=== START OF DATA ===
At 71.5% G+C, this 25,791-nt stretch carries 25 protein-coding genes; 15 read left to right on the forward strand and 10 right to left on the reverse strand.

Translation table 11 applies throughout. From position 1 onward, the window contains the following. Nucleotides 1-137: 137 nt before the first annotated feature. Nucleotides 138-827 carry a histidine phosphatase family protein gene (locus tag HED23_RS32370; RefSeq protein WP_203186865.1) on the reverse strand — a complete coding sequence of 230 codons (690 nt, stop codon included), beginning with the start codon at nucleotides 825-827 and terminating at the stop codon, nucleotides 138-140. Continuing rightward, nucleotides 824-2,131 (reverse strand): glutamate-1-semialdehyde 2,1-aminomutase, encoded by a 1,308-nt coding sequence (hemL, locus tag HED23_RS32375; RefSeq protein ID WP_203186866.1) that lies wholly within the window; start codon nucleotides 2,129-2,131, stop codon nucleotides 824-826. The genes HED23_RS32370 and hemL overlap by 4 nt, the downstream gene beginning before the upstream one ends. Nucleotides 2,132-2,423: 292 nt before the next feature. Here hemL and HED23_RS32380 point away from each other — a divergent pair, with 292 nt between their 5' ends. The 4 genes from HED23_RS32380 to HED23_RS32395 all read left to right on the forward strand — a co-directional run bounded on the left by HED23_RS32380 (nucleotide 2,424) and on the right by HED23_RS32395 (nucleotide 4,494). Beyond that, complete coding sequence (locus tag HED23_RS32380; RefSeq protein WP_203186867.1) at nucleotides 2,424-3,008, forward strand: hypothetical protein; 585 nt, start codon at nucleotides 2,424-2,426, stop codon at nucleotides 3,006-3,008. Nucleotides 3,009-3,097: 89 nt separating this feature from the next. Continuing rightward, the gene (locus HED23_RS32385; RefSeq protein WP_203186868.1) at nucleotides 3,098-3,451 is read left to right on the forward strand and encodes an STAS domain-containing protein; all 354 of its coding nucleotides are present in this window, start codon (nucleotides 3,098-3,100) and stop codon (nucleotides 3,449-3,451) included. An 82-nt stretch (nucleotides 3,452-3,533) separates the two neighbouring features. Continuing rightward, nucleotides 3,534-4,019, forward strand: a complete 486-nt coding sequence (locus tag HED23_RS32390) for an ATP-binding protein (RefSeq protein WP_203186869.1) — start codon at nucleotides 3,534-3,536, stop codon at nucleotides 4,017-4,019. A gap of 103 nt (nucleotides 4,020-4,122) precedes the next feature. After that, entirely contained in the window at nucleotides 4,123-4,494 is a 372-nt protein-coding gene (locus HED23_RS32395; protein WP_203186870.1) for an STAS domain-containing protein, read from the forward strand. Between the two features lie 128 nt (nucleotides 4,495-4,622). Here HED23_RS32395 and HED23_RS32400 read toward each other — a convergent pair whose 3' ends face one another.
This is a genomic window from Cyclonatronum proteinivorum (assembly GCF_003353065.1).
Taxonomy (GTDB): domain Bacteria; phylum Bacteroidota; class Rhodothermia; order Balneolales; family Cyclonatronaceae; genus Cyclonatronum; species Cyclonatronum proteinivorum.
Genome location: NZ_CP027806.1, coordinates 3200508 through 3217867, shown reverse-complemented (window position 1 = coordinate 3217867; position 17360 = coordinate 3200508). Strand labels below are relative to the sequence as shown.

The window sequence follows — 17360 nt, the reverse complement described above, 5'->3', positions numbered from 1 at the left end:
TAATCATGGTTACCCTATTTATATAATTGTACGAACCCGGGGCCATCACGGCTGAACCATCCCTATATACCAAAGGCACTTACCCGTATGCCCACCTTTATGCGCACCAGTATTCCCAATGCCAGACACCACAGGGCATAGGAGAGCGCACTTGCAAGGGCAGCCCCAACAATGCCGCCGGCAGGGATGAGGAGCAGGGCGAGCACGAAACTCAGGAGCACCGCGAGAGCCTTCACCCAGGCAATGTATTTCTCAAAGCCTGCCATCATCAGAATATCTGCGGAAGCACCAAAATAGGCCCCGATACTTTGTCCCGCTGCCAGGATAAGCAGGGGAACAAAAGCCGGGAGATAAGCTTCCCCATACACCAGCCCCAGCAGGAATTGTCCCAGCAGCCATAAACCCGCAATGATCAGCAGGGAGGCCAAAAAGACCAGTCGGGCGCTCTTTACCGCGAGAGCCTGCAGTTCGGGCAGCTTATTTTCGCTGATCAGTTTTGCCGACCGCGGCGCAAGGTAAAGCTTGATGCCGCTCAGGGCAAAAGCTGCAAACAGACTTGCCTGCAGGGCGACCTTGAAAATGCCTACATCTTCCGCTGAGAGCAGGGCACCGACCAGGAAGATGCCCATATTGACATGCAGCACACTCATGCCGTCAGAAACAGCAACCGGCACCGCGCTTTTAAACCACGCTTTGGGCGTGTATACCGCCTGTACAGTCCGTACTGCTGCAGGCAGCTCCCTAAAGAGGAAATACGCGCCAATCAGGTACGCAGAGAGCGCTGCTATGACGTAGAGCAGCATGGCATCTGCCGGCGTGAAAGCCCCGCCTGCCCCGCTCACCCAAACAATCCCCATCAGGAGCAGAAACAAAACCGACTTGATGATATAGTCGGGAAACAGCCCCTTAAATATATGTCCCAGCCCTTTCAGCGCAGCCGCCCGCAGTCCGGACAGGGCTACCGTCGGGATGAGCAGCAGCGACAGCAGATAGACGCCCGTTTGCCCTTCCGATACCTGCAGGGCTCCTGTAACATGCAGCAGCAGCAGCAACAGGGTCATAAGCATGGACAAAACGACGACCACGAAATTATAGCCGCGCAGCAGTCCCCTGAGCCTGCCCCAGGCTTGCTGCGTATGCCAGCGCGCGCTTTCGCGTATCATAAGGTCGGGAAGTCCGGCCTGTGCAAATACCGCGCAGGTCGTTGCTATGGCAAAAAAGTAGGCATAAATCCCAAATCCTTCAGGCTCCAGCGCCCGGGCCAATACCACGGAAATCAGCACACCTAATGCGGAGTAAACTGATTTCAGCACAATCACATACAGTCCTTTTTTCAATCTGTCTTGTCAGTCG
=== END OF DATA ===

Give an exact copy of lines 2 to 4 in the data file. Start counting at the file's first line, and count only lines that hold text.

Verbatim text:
Translation table 11 applies throughout. From position 1 onward, the window contains the following. Nucleotides 1-137: 137 nt before the first annotated feature. Nucleotides 138-827 carry a histidine phosphatase family protein gene (locus tag HED23_RS32370; RefSeq protein WP_203186865.1) on the reverse strand — a complete coding sequence of 230 codons (690 nt, stop codon included), beginning with the start codon at nucleotides 825-827 and terminating at the stop codon, nucleotides 138-140. Continuing rightward, nucleotides 824-2,131 (reverse strand): glutamate-1-semialdehyde 2,1-aminomutase, encoded by a 1,308-nt coding sequence (hemL, locus tag HED23_RS32375; RefSeq protein ID WP_203186866.1) that lies wholly within the window; start codon nucleotides 2,129-2,131, stop codon nucleotides 824-826. The genes HED23_RS32370 and hemL overlap by 4 nt, the downstream gene beginning before the upstream one ends. Nucleotides 2,132-2,423: 292 nt before the next feature. Here hemL and HED23_RS32380 point away from each other — a divergent pair, with 292 nt between their 5' ends. The 4 genes from HED23_RS32380 to HED23_RS32395 all read left to right on the forward strand — a co-directional run bounded on the left by HED23_RS32380 (nucleotide 2,424) and on the right by HED23_RS32395 (nucleotide 4,494). Beyond that, complete coding sequence (locus tag HED23_RS32380; RefSeq protein WP_203186867.1) at nucleotides 2,424-3,008, forward strand: hypothetical protein; 585 nt, start codon at nucleotides 2,424-2,426, stop codon at nucleotides 3,006-3,008. Nucleotides 3,009-3,097: 89 nt separating this feature from the next. Continuing rightward, the gene (locus HED23_RS32385; RefSeq protein WP_203186868.1) at nucleotides 3,098-3,451 is read left to right on the forward strand and encodes an STAS domain-containing protein; all 354 of its coding nucleotides are present in this window, start codon (nucleotides 3,098-3,100) and stop codon (nucleotides 3,449-3,451) included. An 82-nt stretch (nucleotides 3,452-3,533) separates the two neighbouring features. Continuing rightward, nucleotides 3,534-4,019, forward strand: a complete 486-nt coding sequence (locus tag HED23_RS32390) for an ATP-binding protein (RefSeq protein WP_203186869.1) — start codon at nucleotides 3,534-3,536, stop codon at nucleotides 4,017-4,019. A gap of 103 nt (nucleotides 4,020-4,122) precedes the next feature. After that, entirely contained in the window at nucleotides 4,123-4,494 is a 372-nt protein-coding gene (locus HED23_RS32395; protein WP_203186870.1) for an STAS domain-containing protein, read from the forward strand. Between the two features lie 128 nt (nucleotides 4,495-4,622). Here HED23_RS32395 and HED23_RS32400 read toward each other — a convergent pair whose 3' ends face one another.
This is a genomic window from Cyclonatronum proteinivorum (assembly GCF_003353065.1).
Taxonomy (GTDB): domain Bacteria; phylum Bacteroidota; class Rhodothermia; order Balneolales; family Cyclonatronaceae; genus Cyclonatronum; species Cyclonatronum proteinivorum.